Meaning of “regard” in the English Dictionary

"regard" in British English

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regardverb [ T usually + adv/prep ]

uk /rɪˈɡɑːd/ us /rɪˈɡɑːrd/

regardnoun [ U ]

uk /rɪˈɡɑːd/ us /rɪˈɡɑːrd/ formal

C1 respect or admiration for someone or something:

The company holds her in high regard.
He has no regard for other people's feelings.
in/with regard to

B2 in connection with:

I am writing to you with regard to your letter of 15 March.
in this/that regard

in this particular way:

The union is the largest in the country and in this/that regard is best placed to serve its members.
regards B1 [ plural ] formal


Please give/send/convey my regards to your mother if you see her.

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(Definition of “regard” from the Cambridge Advanced Learner’s Dictionary & Thesaurus © Cambridge University Press)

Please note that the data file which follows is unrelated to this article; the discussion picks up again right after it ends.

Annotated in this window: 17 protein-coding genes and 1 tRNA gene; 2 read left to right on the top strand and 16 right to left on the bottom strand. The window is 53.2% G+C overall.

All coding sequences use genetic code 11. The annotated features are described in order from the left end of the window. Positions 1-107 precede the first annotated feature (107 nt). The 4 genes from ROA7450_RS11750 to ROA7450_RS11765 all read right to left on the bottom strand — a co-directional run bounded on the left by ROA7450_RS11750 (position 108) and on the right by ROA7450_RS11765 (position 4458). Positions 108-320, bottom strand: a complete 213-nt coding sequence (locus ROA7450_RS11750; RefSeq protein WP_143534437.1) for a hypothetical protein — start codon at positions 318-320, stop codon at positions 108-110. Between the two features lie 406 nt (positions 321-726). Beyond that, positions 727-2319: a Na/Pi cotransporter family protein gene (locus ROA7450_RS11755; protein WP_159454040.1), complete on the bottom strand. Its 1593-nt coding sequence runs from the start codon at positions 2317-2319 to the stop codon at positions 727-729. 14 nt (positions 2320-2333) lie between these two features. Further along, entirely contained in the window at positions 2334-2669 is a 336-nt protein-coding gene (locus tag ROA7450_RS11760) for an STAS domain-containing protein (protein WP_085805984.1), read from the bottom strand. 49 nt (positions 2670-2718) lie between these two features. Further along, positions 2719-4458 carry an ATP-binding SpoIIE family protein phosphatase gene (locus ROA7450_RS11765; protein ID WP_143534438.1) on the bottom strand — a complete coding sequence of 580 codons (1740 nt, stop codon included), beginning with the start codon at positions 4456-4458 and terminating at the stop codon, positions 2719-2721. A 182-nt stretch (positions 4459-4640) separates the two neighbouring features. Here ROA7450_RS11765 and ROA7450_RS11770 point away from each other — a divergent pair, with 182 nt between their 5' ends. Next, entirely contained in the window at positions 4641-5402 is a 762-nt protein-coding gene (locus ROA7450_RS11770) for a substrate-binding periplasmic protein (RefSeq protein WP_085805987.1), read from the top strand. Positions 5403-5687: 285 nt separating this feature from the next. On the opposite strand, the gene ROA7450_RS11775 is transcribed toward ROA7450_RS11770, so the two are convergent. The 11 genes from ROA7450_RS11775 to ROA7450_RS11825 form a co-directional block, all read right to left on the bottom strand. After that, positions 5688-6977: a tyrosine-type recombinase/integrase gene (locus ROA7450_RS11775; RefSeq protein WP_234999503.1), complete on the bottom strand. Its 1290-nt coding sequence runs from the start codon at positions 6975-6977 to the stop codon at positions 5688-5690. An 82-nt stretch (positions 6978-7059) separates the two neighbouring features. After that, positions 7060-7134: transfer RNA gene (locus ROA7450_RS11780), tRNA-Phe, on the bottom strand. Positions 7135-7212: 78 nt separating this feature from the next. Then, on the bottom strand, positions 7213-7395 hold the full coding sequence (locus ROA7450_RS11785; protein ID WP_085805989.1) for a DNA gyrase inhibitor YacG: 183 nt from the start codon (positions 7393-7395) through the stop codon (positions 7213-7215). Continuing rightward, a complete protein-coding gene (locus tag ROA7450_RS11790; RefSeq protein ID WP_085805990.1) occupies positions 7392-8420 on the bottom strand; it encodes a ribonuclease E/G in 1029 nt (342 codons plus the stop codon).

"regard" in American English

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regardverb [ T always + adv/prep ]

us /rɪˈɡɑrd/

to consider or think about something in a particular way, or to look carefully at someone or something:

Laura is highly regarded by her colleagues.
The dog regarded me with suspicion as I approached the door.

(Definition of “regard” from the Cambridge Academic Content Dictionary © Cambridge University Press)

"regard" in Business English

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uk /rɪˈɡɑːd/ us
regards [ plural ]

COMMUNICATIONS used to send good wishes to someone at the end of a letter or an email, or to ask someone to give greetings to another person who is not present:

I look forward to hearing from you. With kind regards, David Price.
Please convey my regards to your boss.
in/with regard to sb/sth

in connection with someone or something:

I am writing to you with regard to your letter of 15 March.

(Definition of “regard” from the Cambridge Business English Dictionary © Cambridge University Press)

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